Republicans win back control of US House of Representatives – Financial Times

The Republicans will take back control of the House of Representatives by a narrow margin, ushering in a new era of divided government in Washington after Democrats retained a majority in the Senate in unexpectedly close US midterm elections.

More than one week after tens of millions of voters headed to the polls in the midterms, the Associated Press said on Wednesday evening that the Republicans would gain a majority in the House, the lower chamber of Congress, after claiming the required 218 seats.

The size of the majority was still unclear as seven House races remained too close to call. But it was on course to be significantly smaller than expected — a result that weakens the Republicans’ hands while exposing sharp divisions in the party’s ranks and casting doubt on whether Kevin McCarthy will become Speaker of the House.

Earlier this week McCarthy won a secret ballot to become his party’s nominee for Speaker, by a margin of 188 to 31 votes. But defections from rightwing members of Congress loyal to former president Donald Trump indicated McCarthy will face a rocky road heading into January, when he will need support from at least 218 lawmakers for the top job.

President Joe Biden issued a statement congratulating McCarthy on Republicans’ House victory, adding he was “ready to work with House Republicans to deliver results for working families”.

Meanwhile, Trump on Tuesday night formally declared he would run for president for a third time, even as Republican lawmakers privately and publicly urged him to step aside after several of his handpicked candidates failed to win their races in last week’s midterms.

The former president has also confronted an exodus of high-profile donors, including Blackstone chief executive Stephen Schwarzman, who issued a statement on Wednesday saying: “It is time for the Republican party to turn to a new generation of leaders and I intend to support one of them in the presidential primaries.”

Midterm elections have historically served as a referendum on the party in power, and many Democrats had braced for bruising losses in the run-up to polling day, especially in the House.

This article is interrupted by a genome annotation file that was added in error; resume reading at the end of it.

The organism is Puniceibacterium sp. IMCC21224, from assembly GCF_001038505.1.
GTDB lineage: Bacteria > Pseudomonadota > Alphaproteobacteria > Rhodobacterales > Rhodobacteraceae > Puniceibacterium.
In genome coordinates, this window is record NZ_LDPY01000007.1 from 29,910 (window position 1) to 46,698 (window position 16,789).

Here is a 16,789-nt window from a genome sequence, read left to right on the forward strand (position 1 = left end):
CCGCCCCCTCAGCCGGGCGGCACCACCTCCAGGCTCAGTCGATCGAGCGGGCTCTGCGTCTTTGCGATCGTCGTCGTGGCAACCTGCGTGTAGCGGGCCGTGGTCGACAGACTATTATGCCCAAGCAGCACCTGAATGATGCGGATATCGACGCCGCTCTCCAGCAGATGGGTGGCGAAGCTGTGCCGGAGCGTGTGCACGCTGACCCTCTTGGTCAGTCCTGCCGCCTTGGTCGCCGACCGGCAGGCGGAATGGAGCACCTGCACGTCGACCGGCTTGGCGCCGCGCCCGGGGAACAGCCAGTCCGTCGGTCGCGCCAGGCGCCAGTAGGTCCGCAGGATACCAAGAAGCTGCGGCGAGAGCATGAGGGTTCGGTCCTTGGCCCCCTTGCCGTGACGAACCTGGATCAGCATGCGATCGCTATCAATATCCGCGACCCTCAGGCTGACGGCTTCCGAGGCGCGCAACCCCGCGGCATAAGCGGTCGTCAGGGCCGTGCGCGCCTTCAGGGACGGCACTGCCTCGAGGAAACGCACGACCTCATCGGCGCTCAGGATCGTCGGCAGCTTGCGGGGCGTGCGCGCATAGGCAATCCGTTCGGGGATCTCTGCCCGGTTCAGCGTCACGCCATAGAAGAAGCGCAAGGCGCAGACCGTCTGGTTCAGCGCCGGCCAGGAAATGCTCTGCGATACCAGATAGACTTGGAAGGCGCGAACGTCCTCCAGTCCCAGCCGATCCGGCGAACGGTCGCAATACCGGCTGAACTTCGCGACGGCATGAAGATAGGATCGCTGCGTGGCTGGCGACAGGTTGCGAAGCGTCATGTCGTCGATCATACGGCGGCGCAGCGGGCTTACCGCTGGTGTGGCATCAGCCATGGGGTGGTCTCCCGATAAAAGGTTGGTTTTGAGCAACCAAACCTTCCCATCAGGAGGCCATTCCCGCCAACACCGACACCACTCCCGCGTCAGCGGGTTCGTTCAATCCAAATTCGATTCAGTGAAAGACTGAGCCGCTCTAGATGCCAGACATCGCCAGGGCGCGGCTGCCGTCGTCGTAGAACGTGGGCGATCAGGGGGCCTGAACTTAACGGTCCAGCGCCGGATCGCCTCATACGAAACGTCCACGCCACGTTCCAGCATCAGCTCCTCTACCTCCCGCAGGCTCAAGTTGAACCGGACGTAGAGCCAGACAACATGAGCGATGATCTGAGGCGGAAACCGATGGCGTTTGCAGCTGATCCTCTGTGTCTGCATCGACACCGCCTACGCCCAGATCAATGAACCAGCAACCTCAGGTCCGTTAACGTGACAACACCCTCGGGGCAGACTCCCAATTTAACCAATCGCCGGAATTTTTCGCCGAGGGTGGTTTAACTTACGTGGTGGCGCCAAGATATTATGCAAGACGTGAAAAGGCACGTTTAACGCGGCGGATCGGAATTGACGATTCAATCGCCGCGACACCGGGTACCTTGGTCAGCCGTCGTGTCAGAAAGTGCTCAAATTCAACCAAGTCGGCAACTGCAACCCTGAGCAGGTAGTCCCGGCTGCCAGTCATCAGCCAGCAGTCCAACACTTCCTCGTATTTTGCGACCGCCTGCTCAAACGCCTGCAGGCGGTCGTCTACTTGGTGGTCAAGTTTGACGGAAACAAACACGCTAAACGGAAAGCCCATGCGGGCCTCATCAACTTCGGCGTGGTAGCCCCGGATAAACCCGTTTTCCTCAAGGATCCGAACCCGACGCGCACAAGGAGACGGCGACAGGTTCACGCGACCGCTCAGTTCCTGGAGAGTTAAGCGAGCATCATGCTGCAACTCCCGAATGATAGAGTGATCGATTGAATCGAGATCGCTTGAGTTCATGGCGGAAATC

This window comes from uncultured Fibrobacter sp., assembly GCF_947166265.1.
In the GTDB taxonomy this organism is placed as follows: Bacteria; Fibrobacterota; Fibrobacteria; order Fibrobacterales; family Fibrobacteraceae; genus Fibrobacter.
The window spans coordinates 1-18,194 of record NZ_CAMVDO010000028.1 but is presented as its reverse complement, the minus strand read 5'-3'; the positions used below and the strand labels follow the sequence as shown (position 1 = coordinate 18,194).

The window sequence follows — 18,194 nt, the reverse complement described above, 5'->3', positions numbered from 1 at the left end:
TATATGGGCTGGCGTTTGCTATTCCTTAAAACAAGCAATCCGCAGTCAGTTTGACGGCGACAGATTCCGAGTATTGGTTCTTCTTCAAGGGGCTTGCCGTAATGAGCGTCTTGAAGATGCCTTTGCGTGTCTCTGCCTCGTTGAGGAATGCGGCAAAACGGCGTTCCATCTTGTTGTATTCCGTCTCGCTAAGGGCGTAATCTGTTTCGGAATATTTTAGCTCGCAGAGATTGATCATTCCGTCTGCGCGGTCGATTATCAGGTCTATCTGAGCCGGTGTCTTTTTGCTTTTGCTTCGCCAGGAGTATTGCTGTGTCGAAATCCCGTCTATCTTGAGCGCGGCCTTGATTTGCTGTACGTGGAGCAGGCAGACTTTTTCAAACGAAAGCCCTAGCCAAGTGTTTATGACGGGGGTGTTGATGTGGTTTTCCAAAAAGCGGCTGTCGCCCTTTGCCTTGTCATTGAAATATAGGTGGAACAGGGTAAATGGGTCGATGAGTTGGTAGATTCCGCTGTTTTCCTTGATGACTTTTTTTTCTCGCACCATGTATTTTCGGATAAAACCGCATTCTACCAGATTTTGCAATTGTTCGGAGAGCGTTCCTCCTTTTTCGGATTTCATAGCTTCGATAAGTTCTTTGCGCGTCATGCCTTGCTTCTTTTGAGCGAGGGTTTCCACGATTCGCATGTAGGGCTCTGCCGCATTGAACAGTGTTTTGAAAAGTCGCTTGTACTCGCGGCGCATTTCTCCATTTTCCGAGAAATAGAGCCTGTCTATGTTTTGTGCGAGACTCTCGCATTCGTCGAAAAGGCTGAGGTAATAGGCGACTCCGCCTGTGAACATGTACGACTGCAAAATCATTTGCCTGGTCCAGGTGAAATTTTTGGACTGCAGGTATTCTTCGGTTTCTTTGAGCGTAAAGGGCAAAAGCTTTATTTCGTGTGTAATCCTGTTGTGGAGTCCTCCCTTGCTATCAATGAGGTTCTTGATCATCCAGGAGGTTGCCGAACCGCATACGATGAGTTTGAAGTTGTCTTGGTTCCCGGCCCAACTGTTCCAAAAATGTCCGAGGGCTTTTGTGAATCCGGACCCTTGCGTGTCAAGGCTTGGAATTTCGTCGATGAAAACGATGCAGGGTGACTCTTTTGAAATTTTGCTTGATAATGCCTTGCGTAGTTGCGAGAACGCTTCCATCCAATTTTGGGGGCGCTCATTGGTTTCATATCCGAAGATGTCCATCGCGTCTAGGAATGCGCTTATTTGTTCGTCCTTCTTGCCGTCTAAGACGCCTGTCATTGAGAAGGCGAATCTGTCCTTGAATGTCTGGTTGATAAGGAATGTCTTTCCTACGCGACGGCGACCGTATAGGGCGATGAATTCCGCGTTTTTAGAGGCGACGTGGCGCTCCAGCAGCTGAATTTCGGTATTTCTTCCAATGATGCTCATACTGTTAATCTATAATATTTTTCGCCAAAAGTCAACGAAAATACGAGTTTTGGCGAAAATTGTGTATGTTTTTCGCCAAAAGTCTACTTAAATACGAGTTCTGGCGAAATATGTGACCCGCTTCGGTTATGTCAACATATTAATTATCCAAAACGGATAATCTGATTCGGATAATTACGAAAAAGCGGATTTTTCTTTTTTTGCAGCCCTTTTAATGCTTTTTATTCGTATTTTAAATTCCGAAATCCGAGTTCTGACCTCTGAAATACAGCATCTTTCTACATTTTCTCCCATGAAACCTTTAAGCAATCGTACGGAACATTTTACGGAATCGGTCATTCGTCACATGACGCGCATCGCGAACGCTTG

But Biden’s party did better than expected in House and Senate races across the country, holding on to several crucial seats. Democrats stemmed losses in places such as Michigan, Pennsylvania and Virginia, although notably they lost ground in New York and Florida, where the Republicans flipped a combined seven House seats.

It became clear at the weekend that Democrats would also maintain control of the Senate, the upper chamber of Congress, after Biden’s party secured narrow victories in races in Nevada and Arizona. The size of their razor-thin majority in the upper chamber will be decided next month in a run-off contest in Georgia between incumbent Democratic senator Raphael Warnock and Republican Herschel Walker.

In a contest that further exposed the fractures and recriminations among Republican lawmakers, Senate Republicans held their own leadership elections on Capitol Hill on Wednesday morning, in which Mitch McConnell, the longtime Republican leader in the upper chamber, was challenged by Rick Scott, who led the GOP campaign effort heading into the midterms. McConnell was easily re-elected, receiving 37 votes, compared to 10 for Scott, who was backed by Trump and some rightwing senators.

While Democrats will retain the Senate, and the Republican majority in the House will be slimmer than expected, the changing of the guard in the lower chamber will nevertheless handicap the next two years of Biden’s presidency. GOP leaders have suggested they will use the debt ceiling as leverage to push through their own policy priorities, namely cuts to federal spending.

Republicans have also indicated they will disband Democrat-led investigations, including the special committee probing Trump’s role in the January 6, 2021 attack on the US Capitol, and launch their own inquests into everything from the origins of the Covid-19 pandemic to the business dealings of Hunter Biden, the president’s son.

In his statement on Wednesday, Biden struck a bipartisan note, saying he was prepared to work with Republicans over the next two years of his presidency: “The American people want us to get things done for them.”

The Associated Press also on Wednesday declared Democratic congresswoman Karen Bass the winner in the hotly contested Los Angeles mayoral race. Her opponent was billionaire property developer Rick Caruso, a former Republican who switched parties to become a Democrat. He spent some $100mn on his campaign, in a contest that exposed long-simmering tensions about crime and homelessness in the southern California city.

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